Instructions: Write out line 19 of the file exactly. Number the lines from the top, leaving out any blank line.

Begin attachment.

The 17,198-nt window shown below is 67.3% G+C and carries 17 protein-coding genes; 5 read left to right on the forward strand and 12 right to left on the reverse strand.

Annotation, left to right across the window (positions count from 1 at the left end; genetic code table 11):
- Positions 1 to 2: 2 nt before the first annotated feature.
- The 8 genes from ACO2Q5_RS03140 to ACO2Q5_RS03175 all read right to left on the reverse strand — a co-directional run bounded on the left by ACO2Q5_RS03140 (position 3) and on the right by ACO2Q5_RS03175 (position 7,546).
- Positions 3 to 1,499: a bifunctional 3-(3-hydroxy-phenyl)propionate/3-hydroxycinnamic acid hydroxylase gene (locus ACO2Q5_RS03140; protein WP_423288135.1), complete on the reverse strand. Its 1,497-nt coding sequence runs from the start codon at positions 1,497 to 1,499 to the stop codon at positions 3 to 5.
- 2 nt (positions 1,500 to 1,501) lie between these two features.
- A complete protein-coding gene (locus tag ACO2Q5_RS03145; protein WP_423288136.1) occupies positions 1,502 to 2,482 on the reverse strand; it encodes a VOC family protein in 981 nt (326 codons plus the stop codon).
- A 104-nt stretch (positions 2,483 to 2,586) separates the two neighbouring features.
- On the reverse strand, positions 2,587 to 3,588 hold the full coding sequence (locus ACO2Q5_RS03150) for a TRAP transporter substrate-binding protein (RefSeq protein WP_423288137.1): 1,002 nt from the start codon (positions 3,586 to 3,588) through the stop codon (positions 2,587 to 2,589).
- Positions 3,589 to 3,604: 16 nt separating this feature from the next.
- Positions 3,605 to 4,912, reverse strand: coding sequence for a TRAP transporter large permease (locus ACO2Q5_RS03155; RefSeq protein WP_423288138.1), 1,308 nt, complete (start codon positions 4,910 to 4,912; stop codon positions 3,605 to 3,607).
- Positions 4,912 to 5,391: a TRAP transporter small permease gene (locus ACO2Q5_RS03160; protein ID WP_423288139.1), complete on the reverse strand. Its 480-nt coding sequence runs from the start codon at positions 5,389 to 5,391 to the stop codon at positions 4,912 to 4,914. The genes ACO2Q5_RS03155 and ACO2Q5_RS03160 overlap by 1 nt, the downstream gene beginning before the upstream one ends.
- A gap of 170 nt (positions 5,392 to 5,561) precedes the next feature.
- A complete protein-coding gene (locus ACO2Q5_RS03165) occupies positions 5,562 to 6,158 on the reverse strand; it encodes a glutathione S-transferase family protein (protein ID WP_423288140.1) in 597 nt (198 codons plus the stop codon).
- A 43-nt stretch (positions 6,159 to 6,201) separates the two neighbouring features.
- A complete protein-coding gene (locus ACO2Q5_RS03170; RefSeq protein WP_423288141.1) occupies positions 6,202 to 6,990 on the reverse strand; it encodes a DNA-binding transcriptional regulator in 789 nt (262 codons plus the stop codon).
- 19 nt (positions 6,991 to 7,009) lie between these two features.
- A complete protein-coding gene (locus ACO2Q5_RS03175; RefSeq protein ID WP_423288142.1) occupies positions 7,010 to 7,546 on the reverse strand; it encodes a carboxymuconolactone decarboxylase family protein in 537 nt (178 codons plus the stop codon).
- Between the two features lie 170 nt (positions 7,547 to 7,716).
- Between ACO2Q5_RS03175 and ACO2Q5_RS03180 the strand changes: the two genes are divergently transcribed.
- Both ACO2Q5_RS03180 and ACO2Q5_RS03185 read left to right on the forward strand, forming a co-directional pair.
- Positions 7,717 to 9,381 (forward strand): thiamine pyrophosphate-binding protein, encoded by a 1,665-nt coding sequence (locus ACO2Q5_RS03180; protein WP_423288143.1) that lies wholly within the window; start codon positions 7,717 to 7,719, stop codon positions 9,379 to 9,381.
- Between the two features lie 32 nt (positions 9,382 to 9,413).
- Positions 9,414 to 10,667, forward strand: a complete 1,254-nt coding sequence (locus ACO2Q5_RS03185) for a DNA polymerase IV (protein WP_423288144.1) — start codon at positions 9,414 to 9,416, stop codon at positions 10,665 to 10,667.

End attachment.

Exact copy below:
- Between the two features lie 170 nt (positions 7,547 to 7,716).